By Souleo If African-Americans engage with more media content than any other group, then why aren’t they equally represented behind the scenes as content creators? It is a complicated question fraught with issues of access, economics, and of course, race.
Join Reel Sisters For Arrays screening of Ayanda. AYANDA is a coming-of-age story that takes us into a vibrant Johannesburg community alive with love and humor, risk and reward, tragedy and triumph.
The folks at Naja to let our Harlem readers about the new official launch of the Naja’s Fall collection, called “Courtesan,” inspired by the French Courtesans of the 1890’s.
By Keith L. Forests Brooklyn’s Best Honors (BBH) celebrated its first anniversary raising awareness and funding for a worth cause with a turn-up at Bedford Hall.
Today, Harlem Speaker Melissa Mark-Viverito and the New York City Council launched the Young Women’s Initiative, a multiplatform coalition aimed at supporting young women in New York City.
Join Mount Morris Park Community Improvement Association with Harlem neighbor, dance pioneer and dance educator Carolyn Adams at Mount Morris Talks October 8th in Harlem USA.
The statistics are staggering. According to the National Coalition Against Domestic Violence, a woman is assaulted or beaten every 9 seconds in the U.S.; 1 in 3 women and 1 in 4 men have been victims of physical violence by an intimate partner.
The Museum will be hosting director Michael Schultz (Cooley High, Car Wash) on three consecutive Sundays to discuss different aspects of this work.
By Diane Allford On Saturday, August 8th, Silicon Harlem and the Greater Harlem Chamber of Commerce, held the Youth Education & Career Conference 2.0 for teens and young adults.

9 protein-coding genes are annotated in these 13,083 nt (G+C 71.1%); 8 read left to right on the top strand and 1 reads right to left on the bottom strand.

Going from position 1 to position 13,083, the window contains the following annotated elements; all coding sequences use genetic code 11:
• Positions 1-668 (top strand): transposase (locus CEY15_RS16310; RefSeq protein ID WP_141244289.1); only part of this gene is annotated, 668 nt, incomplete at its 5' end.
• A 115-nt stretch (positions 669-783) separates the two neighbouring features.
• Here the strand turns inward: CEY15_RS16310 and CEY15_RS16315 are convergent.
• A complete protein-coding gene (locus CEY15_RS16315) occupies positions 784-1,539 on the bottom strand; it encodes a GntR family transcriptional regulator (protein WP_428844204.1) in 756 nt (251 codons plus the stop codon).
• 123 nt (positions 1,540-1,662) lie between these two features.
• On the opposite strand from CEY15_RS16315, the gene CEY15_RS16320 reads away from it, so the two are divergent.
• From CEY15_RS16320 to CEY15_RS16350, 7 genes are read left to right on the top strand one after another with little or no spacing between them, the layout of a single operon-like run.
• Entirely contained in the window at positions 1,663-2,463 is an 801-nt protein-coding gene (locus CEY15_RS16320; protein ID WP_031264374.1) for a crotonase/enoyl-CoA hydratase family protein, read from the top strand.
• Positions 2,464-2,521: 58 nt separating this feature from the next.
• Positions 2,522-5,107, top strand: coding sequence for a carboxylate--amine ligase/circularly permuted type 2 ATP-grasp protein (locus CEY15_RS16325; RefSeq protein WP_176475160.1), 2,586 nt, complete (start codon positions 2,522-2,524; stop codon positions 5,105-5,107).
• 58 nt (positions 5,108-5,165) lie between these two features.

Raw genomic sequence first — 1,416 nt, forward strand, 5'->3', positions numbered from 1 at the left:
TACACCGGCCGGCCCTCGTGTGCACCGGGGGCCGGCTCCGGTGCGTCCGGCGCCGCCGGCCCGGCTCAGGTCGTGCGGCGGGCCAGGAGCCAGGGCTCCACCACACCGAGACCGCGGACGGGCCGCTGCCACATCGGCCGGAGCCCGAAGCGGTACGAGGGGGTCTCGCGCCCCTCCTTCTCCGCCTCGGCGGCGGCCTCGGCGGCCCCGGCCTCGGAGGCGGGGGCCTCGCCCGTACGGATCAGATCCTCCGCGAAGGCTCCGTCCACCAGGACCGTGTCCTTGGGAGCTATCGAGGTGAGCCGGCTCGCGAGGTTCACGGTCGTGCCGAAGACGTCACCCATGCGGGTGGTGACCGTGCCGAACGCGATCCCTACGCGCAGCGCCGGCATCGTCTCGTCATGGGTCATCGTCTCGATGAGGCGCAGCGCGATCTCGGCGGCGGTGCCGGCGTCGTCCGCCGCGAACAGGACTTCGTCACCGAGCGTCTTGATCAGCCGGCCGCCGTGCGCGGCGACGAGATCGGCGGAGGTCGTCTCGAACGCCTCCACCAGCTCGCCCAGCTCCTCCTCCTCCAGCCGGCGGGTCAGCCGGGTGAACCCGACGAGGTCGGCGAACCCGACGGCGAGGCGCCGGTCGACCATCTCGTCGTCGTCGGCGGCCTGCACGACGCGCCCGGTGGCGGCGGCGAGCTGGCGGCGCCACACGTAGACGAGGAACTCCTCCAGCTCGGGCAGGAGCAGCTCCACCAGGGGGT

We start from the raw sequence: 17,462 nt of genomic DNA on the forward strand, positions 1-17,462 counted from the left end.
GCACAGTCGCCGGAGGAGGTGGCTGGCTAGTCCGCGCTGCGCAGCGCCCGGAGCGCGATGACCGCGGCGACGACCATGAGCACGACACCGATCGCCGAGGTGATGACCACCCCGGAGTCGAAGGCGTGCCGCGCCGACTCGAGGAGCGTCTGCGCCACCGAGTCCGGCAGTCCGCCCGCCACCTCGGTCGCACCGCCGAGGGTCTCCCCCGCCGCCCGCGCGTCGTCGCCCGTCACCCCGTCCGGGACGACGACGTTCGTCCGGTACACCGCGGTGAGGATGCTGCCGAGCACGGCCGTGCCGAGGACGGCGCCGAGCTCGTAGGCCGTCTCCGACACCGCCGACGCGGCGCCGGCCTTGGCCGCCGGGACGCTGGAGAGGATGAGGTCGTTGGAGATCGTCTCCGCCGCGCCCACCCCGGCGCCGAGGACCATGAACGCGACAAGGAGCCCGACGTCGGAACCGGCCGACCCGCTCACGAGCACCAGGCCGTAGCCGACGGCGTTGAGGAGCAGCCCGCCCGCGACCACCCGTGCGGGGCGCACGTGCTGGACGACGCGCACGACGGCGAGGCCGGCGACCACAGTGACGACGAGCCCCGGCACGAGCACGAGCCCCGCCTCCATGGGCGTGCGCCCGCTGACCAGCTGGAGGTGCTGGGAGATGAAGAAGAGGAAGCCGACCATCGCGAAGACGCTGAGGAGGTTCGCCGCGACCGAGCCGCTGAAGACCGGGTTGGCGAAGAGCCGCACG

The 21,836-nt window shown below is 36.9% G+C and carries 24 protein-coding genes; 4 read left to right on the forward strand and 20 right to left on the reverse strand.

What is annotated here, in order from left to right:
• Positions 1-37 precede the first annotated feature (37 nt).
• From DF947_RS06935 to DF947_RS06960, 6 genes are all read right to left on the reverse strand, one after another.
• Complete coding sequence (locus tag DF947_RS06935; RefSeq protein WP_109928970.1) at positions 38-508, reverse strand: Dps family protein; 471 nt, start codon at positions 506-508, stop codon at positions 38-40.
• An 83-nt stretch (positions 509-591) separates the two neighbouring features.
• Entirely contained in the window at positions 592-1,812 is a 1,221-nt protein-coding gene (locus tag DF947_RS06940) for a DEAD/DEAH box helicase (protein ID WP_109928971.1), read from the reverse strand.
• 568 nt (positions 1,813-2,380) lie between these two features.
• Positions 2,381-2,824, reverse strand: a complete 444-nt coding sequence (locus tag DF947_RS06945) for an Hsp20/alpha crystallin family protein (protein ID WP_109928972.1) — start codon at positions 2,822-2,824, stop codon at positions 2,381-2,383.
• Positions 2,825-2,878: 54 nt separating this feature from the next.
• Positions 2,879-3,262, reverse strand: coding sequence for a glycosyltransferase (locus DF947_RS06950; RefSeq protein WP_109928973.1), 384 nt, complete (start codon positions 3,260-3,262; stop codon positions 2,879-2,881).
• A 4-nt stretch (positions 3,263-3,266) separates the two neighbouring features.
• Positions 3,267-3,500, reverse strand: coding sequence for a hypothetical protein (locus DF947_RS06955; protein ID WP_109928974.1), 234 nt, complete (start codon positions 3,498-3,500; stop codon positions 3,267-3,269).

Vicki Sue Robinson (May 31, 1954 – April 27, 2000) was an American theatre and film actress and singer, closely associated with the disco era of late 1970s pop music; she is most famous for her 1976 hit, “Turn the Beat Around.”
President Bill Clinton, Founder of the Clinton Foundation and 42nd President of the United States, officially kicked-off the inaugural Harlem EatUp! Festival, Saturday May 16, 2015 in Morningside Park.
Ferdinand Lewis Alcindor, Jr. was born on April 16, 1947, in Harlem, New York, the only child of Cora Lillian, a department store price checker, and Ferdinand Lewis Alcindor, Sr., a transit police officer and jazz musician.
By Souleo When photographer, Joe Conzo reflects on hip-hop’s early days one word comes to mind: innocence. During the late 1970s he began to document the birth of hip-hop in New York City …
At midafternoon on a cold late-winter day, Tren’ness Woods-Black is perched at a table at Sylvia’s in Harlem, eating cornbread and sipping hot tea, and insisting that I order a sweet tea. (“Welcome to soul,” she says.)
If one walks along Adam Clayton Powell, Jr. Boulevard (aka Seventh Avenue) in Harlem today, they will see, for the first time in over 90 years, a vacant lot on the east side of the thoroughfare between West 137th and West 138th Streets.